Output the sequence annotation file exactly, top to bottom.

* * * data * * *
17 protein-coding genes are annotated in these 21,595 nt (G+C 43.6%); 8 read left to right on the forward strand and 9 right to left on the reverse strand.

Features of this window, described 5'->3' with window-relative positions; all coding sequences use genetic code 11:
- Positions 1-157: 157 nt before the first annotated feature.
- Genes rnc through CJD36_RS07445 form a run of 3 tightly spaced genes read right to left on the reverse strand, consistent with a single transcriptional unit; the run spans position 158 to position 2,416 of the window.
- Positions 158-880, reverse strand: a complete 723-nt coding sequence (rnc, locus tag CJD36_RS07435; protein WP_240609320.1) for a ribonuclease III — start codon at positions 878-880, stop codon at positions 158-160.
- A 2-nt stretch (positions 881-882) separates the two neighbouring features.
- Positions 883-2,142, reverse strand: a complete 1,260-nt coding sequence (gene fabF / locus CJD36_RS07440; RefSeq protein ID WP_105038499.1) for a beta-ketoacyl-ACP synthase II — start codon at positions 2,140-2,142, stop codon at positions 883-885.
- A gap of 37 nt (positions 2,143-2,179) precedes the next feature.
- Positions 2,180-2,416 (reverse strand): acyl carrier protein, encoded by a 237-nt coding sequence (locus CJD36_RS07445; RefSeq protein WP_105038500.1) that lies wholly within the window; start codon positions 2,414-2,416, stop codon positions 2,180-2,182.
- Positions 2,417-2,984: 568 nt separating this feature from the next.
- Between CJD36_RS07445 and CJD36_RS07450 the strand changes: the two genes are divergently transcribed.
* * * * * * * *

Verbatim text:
17 protein-coding genes are annotated in these 21,595 nt (G+C 43.6%); 8 read left to right on the forward strand and 9 right to left on the reverse strand.

Features of this window, described 5'->3' with window-relative positions; all coding sequences use genetic code 11:
- Positions 1-157: 157 nt before the first annotated feature.
- Genes rnc through CJD36_RS07445 form a run of 3 tightly spaced genes read right to left on the reverse strand, consistent with a single transcriptional unit; the run spans position 158 to position 2,416 of the window.
- Positions 158-880, reverse strand: a complete 723-nt coding sequence (rnc, locus tag CJD36_RS07435; protein WP_240609320.1) for a ribonuclease III — start codon at positions 878-880, stop codon at positions 158-160.
- A 2-nt stretch (positions 881-882) separates the two neighbouring features.
- Positions 883-2,142, reverse strand: a complete 1,260-nt coding sequence (gene fabF / locus CJD36_RS07440; RefSeq protein ID WP_105038499.1) for a beta-ketoacyl-ACP synthase II — start codon at positions 2,140-2,142, stop codon at positions 883-885.
- A gap of 37 nt (positions 2,143-2,179) precedes the next feature.
- Positions 2,180-2,416 (reverse strand): acyl carrier protein, encoded by a 237-nt coding sequence (locus CJD36_RS07445; RefSeq protein WP_105038500.1) that lies wholly within the window; start codon positions 2,414-2,416, stop codon positions 2,180-2,182.
- Positions 2,417-2,984: 568 nt separating this feature from the next.
- Between CJD36_RS07445 and CJD36_RS07450 the strand changes: the two genes are divergently transcribed.